Hannah enjoying long career as umpire
Cherokee Nation citizen Leslie D. Hannah makes an out call during a NJCAA game March 13 at Carl Albert State College in Poteau. Hannah is in his 39th year as an umpire. MARK DREADFULWATER/CHEROKEE PHOENIX
Cherokee Nation citizen Leslie D. Hannah watches a pitch during a NJCAA game March 13 at Carl Albert State College in Poteau. Hannah primarily umpires softball and called his first games in 1979 as a freshman in college. MARK DREADFULWATER/CHEROKEE PHOENIX
Cherokee Nation citizen Leslie D. Hannah makes a safe call during a NJCAA game March 13 at Carl Albert State College in Poteau. He has umped some major National Collegiate Athletic Association conferences in the past. MARK DREADFULWATER/CHEROKEE PHOENIX
TAHLEQUAH – With the warmer weather and longer days, parents and children are preparing for softball and baseball, and Cherokee Nation citizen Leslie D. Hannah is doing the same. However, he’s getting ready to umpire.
Hannah primarily umpires softball and called his first game in 1979 as a college freshman. He said it was to earn extra money, and he’s called at least one game per year since.
“I never thought I would still be doing it nearly four decades later,” he said.
When he began umpiring, there was one major softball association, the Amateur Softball Association, and everyone played by the same rules. Today, he said, there are different associations with different standards and rules. He said once those associations appeared, the game’s spirit began to deteriorate.
“I feel the game has degraded some since I first began. By that I do not necessarily mean the game itself, but more the spirit of the game. More accurately, it’s those who should be invested in the spirit of the game,” he said, “Respect for the officials began to degrade. Respect for the game began to disintegrate. I officiated probably 10 years before I had to eject anyone, and as I recall it that was also the first time I was verbally assaulted as an official.”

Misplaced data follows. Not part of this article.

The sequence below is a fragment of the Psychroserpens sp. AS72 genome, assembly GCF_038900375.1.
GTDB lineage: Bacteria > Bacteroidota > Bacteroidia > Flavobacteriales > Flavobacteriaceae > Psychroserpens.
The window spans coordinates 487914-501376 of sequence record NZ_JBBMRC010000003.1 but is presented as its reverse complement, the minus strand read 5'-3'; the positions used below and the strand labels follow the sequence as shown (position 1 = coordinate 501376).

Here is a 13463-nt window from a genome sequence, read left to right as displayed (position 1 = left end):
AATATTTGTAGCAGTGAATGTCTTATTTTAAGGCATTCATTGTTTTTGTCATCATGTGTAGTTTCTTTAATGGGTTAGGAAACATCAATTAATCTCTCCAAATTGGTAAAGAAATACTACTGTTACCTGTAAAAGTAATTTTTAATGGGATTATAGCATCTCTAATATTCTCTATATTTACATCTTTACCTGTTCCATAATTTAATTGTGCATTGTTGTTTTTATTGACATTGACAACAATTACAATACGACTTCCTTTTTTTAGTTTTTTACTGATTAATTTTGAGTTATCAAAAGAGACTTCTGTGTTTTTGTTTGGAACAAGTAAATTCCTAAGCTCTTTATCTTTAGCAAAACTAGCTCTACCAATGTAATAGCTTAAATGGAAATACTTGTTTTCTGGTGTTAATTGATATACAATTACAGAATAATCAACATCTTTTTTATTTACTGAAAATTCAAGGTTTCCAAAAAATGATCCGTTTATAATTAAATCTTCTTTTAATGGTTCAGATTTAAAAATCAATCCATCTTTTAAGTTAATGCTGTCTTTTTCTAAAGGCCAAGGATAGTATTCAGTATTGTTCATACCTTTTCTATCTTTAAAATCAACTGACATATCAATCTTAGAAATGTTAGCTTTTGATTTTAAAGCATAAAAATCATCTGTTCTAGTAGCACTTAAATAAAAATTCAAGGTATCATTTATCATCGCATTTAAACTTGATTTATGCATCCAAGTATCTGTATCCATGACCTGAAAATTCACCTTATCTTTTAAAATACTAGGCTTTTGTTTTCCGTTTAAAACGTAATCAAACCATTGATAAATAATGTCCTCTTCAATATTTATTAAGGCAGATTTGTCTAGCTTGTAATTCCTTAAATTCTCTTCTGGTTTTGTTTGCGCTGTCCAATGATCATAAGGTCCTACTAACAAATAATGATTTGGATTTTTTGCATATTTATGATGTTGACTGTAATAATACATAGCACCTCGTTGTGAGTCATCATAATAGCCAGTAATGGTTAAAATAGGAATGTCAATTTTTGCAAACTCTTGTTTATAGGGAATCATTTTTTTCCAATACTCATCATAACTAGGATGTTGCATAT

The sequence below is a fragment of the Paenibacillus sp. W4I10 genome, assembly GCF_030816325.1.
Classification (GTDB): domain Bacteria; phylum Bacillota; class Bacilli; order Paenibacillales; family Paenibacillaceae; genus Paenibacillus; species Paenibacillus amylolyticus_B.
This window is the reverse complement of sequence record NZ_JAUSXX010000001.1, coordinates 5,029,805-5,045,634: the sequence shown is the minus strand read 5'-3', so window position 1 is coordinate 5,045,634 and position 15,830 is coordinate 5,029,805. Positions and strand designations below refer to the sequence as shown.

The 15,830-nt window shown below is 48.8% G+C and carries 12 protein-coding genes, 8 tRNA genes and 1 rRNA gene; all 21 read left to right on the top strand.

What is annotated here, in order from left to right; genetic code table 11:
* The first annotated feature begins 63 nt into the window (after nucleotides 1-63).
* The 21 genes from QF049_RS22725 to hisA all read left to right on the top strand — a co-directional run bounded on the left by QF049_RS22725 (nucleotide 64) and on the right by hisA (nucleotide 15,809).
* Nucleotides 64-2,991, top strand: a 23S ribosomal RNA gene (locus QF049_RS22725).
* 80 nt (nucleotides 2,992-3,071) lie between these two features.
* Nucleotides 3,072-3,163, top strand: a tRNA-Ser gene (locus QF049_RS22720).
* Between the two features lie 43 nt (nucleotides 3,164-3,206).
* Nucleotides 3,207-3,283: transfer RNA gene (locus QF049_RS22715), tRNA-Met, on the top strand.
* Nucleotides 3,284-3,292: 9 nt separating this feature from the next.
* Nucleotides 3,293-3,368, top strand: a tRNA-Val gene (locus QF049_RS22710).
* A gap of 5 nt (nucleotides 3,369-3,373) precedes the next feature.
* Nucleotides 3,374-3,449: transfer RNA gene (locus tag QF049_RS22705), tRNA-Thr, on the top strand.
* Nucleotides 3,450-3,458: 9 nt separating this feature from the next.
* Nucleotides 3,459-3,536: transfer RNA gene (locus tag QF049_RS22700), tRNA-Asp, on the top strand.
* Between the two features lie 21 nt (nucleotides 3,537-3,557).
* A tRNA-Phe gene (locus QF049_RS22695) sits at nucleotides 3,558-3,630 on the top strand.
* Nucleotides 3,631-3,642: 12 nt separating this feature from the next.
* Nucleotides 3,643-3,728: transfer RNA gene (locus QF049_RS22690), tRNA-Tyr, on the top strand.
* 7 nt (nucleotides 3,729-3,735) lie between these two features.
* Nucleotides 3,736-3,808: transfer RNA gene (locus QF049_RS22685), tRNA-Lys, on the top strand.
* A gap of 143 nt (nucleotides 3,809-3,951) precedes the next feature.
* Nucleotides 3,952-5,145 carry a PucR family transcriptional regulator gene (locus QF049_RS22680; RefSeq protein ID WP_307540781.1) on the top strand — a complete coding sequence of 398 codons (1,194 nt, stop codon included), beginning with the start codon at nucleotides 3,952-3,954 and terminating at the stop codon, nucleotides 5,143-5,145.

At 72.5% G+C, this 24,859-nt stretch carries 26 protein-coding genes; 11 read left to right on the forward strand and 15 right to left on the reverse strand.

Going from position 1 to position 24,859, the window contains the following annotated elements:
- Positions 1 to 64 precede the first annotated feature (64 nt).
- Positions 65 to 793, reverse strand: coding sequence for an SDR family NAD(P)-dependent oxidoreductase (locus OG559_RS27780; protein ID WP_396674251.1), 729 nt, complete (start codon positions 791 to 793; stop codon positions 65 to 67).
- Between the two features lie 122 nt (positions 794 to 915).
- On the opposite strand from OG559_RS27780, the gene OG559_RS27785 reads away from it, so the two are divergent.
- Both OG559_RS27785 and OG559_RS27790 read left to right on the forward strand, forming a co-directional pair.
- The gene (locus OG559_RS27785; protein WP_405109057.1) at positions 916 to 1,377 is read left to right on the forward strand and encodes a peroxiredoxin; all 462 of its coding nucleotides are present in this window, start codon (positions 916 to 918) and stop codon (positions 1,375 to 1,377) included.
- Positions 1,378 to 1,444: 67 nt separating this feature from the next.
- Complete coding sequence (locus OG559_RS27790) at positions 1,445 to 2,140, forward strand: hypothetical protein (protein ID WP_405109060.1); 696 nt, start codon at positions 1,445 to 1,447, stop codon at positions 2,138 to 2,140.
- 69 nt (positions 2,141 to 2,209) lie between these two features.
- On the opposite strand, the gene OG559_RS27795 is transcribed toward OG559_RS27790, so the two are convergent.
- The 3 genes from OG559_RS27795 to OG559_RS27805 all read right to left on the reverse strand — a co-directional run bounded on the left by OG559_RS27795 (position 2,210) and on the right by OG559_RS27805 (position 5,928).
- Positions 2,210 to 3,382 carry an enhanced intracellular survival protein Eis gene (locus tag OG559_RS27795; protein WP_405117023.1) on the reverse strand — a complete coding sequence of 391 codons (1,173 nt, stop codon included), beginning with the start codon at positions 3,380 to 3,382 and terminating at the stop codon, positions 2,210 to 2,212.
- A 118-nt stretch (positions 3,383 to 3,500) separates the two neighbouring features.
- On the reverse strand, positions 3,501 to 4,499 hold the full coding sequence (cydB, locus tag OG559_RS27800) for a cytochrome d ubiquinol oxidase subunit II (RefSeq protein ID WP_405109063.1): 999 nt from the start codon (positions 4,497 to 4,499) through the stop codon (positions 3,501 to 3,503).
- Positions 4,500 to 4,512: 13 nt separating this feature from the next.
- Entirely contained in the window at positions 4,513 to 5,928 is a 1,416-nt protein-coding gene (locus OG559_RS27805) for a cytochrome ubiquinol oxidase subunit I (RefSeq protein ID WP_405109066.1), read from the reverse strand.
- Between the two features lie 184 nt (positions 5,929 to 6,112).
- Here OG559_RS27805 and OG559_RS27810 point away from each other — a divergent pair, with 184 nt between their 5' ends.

Hannah said the lack of respect for officials comes from parents, coaches and players.
“I think the game needs to return to its roots – the spirit of the game, not the spirit of ‘look at me’, especially the youth game,” he said. “If we could just let the kids play without the interference of the adults. Too many times adults ruin the game when they think it is an arena to showcase their talents as a terrible influence. They see the officials as the enemy, and make every effort to dehumanize those in blue.”
Despite the criticism umpires endure, Hannah said he does his best to keep calm and set a good example as a professional. He said he endures the abuse because of his love of the game.
“Umpiring keeps my involved in the game. It keeps me close to the game,” he said. “Plus, I just enjoy it. I get a sense of satisfaction knowing I gave the teams the best game they can get from an umpire. I get a sense of pride knowing that I did my absolute best.”
With the different associations, Hannah said he primarily umpires for USA Softball (formerly ASA), but also umpires at the National Junior Collegiate Athletic Association level. He has also umpired in some National Collegiate Athletic Association conferences.
Hannah said it takes a certain type of person to be an umpire.
“I believe an umpire must be incredibly smart, not just about the game, but about people as well,” he said. “People create situations that often times make the umpiring job very difficult, and most of the time for no good reasons. Umpires must be patient, to a point, tolerant, to a point, stern, to a point, but also forgiving, to a point. That point will be different for each umpire and for each situation, that’s why umpires have to be incredibly smart — to be able to ‘read’ each situation.”
He said for people interested in umpiring, they must read the rulebook, attend an umpire clinic and go through annual training. He said even after nearly 40 years of umpiring he still tests annually.
Along with being an umpire in USA Softball, Hannah is its deputy district commissioner for the northeastern district in Oklahoma. He said the association is in need of umpires. “We need more umpires, younger umpires, to take the baton and keep running with it.”
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